Though the Web riders wear protective armor similar to Matrix’s scaly plate mail, the prolonged exposure seems to have been hard on their physical appearance. Captain Capacitor is both shocked and horrified by this, exclaiming “By Gar, they be degraded sprites!” (Capt. Capacitor; #34, Web Riders on the Storm) when the lead Rider’s helmet is knocked off. In this case, “degraded” seems to imply damaged as opposed to devolved; the harsh Web environment having eaten away at the Rider’s exteriors until they are barely recognizable as humanoid. Only the leader’s face is shown, the other Riders’ helmets remain intact at all times, even within the shelter of the Saucy Mare’s shields. The lead Rider is a huge and portly sprite, though whether his bulk is due to snacking on too many slugs or the Web wrecking havoc with his frame is unknown. His facial features have certainly been affected; his head is little more than a rounded lump atop his shoulders with opaque blue orbs for eyes, no nose to speak of, and long jagged teeth protruding from his lips. His left hand too has suffered, degenerating into a tentacle-like appendage without fingers or thumb.
Bob is the only other Rider we see sans-helmet and it is clear that the Web has not been kind to him either. Even with his admittedly damaged Guardian programming to protect him, he has not survived his sojourn unscarred. His skin has faded to a sickly slate and is flaking off in patches across his face. Unlike the head Web Rider, however, he’s become lean and wiry on the Web’s unappetizing food. Even Megabyte did not escape without a physical change. During his own adventures in the Web, he acquired Trojan Horse capabilities and a fearsome appearance (#47, Crouching Binome, Hidden Virus). One reason why Megabyte did not change any more than he did is probably due to Bob’s stolen Guardian code.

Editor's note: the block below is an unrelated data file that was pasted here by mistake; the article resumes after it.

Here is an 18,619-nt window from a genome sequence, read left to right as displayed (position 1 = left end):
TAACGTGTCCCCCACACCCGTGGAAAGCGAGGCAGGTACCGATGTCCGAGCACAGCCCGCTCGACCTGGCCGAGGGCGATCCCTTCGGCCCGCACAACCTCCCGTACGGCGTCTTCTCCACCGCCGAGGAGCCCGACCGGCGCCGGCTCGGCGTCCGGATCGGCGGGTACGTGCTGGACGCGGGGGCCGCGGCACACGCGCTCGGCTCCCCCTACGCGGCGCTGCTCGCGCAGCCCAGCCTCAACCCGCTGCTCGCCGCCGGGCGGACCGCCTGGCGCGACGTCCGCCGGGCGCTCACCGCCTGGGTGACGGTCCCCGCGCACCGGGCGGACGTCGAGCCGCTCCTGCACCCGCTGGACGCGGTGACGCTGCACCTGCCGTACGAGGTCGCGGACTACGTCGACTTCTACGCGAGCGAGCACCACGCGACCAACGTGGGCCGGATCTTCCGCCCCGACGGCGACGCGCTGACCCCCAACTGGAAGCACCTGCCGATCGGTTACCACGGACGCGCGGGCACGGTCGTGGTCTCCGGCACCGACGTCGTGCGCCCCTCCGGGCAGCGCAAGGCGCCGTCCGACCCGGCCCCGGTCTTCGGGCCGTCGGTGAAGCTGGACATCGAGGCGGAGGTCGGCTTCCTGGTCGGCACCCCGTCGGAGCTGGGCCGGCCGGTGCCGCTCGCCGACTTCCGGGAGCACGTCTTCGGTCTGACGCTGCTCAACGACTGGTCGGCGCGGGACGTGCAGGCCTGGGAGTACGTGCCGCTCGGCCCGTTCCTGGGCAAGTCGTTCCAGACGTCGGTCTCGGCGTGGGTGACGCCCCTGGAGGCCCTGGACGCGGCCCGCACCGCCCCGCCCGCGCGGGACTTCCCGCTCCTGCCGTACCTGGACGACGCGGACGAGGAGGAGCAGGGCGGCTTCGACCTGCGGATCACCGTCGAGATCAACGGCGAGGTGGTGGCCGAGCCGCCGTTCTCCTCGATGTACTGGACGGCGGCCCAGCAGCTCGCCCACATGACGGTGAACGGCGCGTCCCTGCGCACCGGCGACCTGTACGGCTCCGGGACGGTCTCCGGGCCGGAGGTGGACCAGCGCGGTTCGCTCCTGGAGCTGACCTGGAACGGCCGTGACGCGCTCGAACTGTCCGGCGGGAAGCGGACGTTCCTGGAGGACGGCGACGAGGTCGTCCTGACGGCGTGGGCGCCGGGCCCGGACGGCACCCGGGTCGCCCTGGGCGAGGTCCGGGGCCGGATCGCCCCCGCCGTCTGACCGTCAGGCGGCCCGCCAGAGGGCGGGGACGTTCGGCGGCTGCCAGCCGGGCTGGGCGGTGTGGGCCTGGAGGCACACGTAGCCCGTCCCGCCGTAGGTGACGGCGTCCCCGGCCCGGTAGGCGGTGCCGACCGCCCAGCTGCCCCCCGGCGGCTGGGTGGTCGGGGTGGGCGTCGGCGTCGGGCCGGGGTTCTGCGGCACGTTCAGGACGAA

Because of the corrosive nature of the Web’s environment, one wonders why anyone would venture into it? Are there no cities sheltered within an envirosphere like MainFrame and the other individual systems of the Net? Do all web citizens instead live like pioneers on the fringes of civilization? Are they all as damaged as the Riders or are there others who can afford to keep their physical integrity? We know Code Masters exist in the Web, but whether they look more like Lens or Old Man Pierson is unknown. We do know, however, that they are exceptionally vicious, even among the notoriously ruthless Code Master society. Despite the numerous variables, one constant Web inhabitants undoubtedly share is a gift for survival. One can safely assume that life in the Web requires a hearty amount of tenacity in order to survive both the harsh environment and the bloodthirsty residents.